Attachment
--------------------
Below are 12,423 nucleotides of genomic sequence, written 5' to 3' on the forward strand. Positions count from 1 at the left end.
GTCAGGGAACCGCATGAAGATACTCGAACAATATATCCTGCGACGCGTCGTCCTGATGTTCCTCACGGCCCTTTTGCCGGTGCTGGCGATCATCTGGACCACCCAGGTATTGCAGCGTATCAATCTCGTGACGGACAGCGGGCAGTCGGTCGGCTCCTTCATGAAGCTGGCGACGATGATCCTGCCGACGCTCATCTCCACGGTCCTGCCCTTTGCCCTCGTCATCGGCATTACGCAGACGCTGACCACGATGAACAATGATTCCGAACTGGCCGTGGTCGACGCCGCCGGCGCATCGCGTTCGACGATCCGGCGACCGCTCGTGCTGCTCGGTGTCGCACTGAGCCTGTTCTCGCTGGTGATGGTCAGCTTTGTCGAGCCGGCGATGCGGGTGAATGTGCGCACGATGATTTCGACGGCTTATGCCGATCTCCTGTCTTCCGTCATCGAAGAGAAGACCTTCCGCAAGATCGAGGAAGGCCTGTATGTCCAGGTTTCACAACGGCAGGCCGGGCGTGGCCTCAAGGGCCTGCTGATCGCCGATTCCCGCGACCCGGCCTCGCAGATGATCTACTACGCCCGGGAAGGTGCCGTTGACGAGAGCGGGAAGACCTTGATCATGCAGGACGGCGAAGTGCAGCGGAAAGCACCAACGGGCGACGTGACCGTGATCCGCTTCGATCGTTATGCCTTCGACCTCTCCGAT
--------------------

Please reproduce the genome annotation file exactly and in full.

Below are 12,423 nucleotides of genomic sequence, written 5' to 3' on the forward strand. Positions count from 1 at the left end.
GTCAGGGAACCGCATGAAGATACTCGAACAATATATCCTGCGACGCGTCGTCCTGATGTTCCTCACGGCCCTTTTGCCGGTGCTGGCGATCATCTGGACCACCCAGGTATTGCAGCGTATCAATCTCGTGACGGACAGCGGGCAGTCGGTCGGCTCCTTCATGAAGCTGGCGACGATGATCCTGCCGACGCTCATCTCCACGGTCCTGCCCTTTGCCCTCGTCATCGGCATTACGCAGACGCTGACCACGATGAACAATGATTCCGAACTGGCCGTGGTCGACGCCGCCGGCGCATCGCGTTCGACGATCCGGCGACCGCTCGTGCTGCTCGGTGTCGCACTGAGCCTGTTCTCGCTGGTGATGGTCAGCTTTGTCGAGCCGGCGATGCGGGTGAATGTGCGCACGATGATTTCGACGGCTTATGCCGATCTCCTGTCTTCCGTCATCGAAGAGAAGACCTTCCGCAAGATCGAGGAAGGCCTGTATGTCCAGGTTTCACAACGGCAGGCCGGGCGTGGCCTCAAGGGCCTGCTGATCGCCGATTCCCGCGACCCGGCCTCGCAGATGATCTACTACGCCCGGGAAGGTGCCGTTGACGAGAGCGGGAAGACCTTGATCATGCAGGACGGCGAAGTGCAGCGGAAAGCACCAACGGGCGACGTGACCGTGATCCGCTTCGATCGTTATGCCTTCGACCTCTCCGAT